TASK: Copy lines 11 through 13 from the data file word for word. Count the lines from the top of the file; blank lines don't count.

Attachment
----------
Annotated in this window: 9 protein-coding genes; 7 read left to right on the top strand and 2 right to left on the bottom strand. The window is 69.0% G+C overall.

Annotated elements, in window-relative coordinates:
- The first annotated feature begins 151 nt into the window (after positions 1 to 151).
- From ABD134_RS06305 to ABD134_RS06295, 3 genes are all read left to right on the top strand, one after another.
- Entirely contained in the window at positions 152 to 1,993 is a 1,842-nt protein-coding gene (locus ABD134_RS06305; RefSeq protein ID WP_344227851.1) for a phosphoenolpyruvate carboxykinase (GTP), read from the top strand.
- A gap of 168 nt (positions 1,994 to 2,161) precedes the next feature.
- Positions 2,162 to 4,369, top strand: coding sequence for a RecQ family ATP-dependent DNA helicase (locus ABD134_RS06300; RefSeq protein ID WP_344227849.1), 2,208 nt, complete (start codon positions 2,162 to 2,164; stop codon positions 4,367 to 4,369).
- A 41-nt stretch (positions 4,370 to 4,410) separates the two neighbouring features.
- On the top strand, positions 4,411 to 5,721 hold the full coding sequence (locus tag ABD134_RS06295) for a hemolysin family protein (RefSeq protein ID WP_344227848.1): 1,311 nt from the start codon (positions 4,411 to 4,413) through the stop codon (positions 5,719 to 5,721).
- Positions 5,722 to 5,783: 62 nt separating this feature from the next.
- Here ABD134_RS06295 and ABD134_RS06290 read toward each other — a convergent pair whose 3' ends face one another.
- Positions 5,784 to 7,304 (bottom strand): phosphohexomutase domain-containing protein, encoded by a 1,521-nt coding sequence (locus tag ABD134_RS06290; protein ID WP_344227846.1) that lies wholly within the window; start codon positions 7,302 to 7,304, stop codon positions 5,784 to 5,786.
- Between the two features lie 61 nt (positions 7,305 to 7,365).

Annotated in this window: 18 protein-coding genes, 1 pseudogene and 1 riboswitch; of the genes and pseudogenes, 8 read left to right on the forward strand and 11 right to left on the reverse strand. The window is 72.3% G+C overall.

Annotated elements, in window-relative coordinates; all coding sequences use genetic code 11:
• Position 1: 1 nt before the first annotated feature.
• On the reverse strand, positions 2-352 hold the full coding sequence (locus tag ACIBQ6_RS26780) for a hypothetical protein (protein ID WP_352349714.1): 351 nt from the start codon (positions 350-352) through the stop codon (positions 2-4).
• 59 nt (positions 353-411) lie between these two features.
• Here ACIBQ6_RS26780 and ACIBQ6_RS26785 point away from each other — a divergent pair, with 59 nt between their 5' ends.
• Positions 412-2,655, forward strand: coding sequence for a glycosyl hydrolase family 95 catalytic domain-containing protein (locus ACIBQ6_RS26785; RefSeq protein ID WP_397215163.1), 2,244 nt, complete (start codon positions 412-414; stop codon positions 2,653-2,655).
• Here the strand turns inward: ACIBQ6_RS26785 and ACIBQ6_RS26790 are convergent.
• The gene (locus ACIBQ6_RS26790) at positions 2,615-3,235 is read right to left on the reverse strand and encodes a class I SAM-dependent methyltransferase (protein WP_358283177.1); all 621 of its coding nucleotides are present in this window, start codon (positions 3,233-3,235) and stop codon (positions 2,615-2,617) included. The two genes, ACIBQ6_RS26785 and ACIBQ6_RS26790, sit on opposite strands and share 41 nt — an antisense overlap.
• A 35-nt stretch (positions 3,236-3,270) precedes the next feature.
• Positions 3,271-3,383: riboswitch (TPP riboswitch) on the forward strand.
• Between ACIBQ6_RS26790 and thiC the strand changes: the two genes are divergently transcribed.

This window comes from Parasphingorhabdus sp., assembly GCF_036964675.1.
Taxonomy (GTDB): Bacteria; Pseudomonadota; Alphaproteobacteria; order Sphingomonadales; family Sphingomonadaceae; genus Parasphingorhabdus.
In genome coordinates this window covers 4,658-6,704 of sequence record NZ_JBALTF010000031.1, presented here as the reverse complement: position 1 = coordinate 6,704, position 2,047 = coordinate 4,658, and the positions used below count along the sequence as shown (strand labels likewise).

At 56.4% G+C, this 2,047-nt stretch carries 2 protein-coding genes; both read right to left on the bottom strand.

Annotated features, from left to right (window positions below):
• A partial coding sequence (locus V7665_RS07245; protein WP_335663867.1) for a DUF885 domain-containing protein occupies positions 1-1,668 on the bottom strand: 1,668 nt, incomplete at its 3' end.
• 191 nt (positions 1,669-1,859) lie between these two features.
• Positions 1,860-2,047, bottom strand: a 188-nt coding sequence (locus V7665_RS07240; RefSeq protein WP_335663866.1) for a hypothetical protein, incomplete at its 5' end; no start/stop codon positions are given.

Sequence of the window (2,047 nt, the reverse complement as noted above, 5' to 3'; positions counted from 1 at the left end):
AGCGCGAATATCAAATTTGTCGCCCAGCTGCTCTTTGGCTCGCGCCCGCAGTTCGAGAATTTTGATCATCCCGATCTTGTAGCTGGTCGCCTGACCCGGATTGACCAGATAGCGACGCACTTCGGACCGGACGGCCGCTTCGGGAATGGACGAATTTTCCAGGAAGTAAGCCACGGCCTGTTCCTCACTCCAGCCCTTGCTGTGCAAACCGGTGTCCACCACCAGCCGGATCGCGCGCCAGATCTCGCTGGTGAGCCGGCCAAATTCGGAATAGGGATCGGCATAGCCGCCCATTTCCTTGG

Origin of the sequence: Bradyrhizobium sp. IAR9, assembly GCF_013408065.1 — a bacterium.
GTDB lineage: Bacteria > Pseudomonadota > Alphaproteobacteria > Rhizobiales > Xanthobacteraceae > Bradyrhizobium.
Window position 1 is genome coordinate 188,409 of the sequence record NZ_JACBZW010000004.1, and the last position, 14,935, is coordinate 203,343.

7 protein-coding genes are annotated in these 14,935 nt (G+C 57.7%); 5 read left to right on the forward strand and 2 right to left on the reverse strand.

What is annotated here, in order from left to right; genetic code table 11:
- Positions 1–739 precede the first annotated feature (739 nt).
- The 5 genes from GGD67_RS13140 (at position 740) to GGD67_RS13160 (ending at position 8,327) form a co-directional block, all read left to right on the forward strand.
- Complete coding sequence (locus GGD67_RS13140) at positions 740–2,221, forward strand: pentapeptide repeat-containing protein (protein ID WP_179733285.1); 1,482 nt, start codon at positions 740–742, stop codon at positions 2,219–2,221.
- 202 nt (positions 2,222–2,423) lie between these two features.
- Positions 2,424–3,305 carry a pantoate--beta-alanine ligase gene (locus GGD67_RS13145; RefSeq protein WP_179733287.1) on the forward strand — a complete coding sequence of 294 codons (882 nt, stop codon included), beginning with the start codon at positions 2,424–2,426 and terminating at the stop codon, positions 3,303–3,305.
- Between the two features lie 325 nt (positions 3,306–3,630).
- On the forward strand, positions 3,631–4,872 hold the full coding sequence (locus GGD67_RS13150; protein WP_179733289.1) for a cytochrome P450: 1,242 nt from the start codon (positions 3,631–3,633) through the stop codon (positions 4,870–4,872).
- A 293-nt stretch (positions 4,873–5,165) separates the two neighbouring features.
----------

- Here ABD134_RS06295 and ABD134_RS06290 read toward each other — a convergent pair whose 3' ends face one another.
- Positions 5,784 to 7,304 (bottom strand): phosphohexomutase domain-containing protein, encoded by a 1,521-nt coding sequence (locus tag ABD134_RS06290; protein ID WP_344227846.1) that lies wholly within the window; start codon positions 7,302 to 7,304, stop codon positions 5,784 to 5,786.
- Between the two features lie 61 nt (positions 7,305 to 7,365).